8. Cut the cord
If you’re paying out the nose for cable television and don’t watch it enough to justify the cost, it’s time to dial down your package or drop cable altogether. With a Roku Box and Netflix or Hulu, you can get streaming television for less than $20 per month.
Find cheap or free things to do outside.
Finding cheap or free things to do can be a huge money-saver. Look for free museum days, free entry to water parks, and free events put on by your city or local businesses. Hiking, picnics, family bike rides and beach days are all free, create great memories and are healthy ways to appreciate the outdoors and each other’s company.
9. Buy used.
Whatever your kids need for fun, buy it used. If they’re into video games, buy their game consoles and games second-hand from stores like GameStop or local sellers through Facebook groups, Craigslist, or sites like Craigslist. If your kids are into sports, buy used gear online or through their peers.
“Buy used” is the most generic advice out there when it comes to saving on clothes, but it’s also the best and most feasible tip to follow. Clothes depreciate in value at rapid speed, and that means you can save a lot (often more than 60 – 70 percent off) by buying used clothes for yourself and your kids.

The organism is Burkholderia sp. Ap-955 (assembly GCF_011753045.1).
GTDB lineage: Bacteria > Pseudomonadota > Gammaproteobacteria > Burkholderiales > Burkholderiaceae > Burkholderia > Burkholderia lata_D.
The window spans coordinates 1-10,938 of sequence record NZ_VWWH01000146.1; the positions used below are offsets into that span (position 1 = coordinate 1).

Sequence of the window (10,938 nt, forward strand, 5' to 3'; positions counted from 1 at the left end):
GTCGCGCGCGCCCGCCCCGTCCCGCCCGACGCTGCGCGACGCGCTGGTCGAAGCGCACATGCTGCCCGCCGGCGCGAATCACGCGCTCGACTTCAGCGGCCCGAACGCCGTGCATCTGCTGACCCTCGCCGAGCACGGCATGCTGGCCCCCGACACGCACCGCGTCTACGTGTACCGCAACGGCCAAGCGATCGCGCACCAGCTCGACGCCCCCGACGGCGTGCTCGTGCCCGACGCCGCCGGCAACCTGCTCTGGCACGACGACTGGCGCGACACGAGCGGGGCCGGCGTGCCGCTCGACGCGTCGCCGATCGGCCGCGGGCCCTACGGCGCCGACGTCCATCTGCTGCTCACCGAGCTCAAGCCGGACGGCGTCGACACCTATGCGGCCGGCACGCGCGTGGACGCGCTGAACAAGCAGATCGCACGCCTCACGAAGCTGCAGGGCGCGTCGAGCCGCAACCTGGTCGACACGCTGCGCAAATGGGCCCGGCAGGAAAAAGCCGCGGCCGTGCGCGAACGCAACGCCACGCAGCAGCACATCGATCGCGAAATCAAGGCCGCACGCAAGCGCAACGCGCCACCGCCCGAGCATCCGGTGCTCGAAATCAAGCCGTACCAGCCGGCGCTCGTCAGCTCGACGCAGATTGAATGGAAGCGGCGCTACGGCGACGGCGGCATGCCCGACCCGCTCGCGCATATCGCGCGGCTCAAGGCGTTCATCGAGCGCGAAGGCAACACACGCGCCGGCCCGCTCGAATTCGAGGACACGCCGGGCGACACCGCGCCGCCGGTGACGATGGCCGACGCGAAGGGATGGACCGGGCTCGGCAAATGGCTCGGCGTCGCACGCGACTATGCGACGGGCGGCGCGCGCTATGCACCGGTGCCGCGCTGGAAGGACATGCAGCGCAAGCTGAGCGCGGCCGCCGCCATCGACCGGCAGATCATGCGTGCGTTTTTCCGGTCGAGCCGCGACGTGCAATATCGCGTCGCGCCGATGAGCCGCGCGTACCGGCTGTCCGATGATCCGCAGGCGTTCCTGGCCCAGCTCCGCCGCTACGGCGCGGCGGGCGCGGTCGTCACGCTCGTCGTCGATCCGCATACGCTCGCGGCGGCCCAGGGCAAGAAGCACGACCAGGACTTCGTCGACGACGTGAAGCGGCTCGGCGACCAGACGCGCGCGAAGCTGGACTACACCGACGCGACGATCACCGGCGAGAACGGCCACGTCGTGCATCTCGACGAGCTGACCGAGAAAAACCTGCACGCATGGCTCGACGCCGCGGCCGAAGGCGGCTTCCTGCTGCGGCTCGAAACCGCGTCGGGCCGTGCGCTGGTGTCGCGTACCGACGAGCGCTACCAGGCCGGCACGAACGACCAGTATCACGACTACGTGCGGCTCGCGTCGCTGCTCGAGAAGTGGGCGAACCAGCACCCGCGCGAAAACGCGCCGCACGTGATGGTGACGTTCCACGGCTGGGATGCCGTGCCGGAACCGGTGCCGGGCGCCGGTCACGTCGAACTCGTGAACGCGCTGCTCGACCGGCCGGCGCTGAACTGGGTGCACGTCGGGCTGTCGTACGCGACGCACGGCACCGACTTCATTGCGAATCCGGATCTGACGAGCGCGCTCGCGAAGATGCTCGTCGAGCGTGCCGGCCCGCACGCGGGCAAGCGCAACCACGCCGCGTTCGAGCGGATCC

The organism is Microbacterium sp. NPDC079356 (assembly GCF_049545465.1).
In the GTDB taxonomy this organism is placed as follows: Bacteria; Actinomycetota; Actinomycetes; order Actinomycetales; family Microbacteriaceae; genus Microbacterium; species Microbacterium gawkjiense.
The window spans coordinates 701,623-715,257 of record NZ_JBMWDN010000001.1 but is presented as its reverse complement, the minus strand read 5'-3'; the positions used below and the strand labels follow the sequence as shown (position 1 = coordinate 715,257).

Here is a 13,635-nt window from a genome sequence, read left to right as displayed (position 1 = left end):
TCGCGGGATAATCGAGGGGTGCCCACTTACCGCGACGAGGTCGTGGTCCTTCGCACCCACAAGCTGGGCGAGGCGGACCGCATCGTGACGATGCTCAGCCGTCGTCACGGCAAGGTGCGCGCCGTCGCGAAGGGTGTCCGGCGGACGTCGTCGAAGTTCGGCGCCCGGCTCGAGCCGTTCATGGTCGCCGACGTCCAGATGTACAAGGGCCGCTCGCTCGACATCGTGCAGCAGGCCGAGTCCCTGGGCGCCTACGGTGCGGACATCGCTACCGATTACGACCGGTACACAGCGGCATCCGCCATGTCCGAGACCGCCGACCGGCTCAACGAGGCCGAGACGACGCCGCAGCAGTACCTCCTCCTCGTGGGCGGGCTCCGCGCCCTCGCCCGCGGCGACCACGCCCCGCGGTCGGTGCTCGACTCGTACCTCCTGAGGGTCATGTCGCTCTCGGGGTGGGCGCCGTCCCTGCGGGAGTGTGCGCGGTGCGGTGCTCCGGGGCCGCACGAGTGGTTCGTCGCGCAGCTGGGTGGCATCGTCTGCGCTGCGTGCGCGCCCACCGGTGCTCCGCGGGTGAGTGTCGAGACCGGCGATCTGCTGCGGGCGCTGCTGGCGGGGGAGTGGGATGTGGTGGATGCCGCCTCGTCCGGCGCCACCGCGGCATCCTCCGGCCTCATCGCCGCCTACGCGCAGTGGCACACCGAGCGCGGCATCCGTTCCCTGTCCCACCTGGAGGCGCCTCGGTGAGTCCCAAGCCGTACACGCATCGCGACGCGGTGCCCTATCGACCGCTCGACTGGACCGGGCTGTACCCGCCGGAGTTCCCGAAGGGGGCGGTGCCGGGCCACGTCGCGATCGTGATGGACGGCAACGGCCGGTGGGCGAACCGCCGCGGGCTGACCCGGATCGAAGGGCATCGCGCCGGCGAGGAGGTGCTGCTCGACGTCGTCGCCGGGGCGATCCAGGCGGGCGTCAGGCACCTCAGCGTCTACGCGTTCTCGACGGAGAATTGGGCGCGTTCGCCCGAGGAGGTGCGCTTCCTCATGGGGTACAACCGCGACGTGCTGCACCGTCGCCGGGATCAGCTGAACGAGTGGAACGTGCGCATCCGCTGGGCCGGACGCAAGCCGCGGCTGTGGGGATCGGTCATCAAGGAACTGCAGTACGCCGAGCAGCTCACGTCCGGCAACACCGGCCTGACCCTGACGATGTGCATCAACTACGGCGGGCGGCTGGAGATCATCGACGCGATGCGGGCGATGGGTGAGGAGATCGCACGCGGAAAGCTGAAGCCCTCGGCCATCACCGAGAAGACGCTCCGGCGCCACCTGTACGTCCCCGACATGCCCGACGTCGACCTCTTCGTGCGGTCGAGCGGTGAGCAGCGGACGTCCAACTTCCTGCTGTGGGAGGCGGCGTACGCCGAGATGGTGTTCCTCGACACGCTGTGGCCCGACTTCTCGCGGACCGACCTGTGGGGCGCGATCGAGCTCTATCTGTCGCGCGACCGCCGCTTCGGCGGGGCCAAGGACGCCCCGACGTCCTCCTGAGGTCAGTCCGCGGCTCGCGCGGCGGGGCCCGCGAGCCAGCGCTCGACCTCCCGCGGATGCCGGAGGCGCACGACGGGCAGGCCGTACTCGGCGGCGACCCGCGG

You don’t have to go to garage sales though. You can buy used clothing online through websites like ThredUp.com, Poshmark.com, through neighborhood Facebook groups, or from people you know.
Hit up consignment stores.
Consignment stores offer some of the best and highest quality used clothing you can find, but the prices are usually pretty low. Check local consignment shops for business attire, work out clothes, or fancy dresses you won’t wear often. Meanwhile, teen-focused consignment stores can help you afford the best brands for your kids – at a discount.
Sell what you don’t wear.
While buying from consignment stores is a smart idea, so it selling clothes you and your kids no longer wear. When you sell your clothing or take a payout to consign them, you can turn around and spend that cash on new clothes you’ll actually put to use.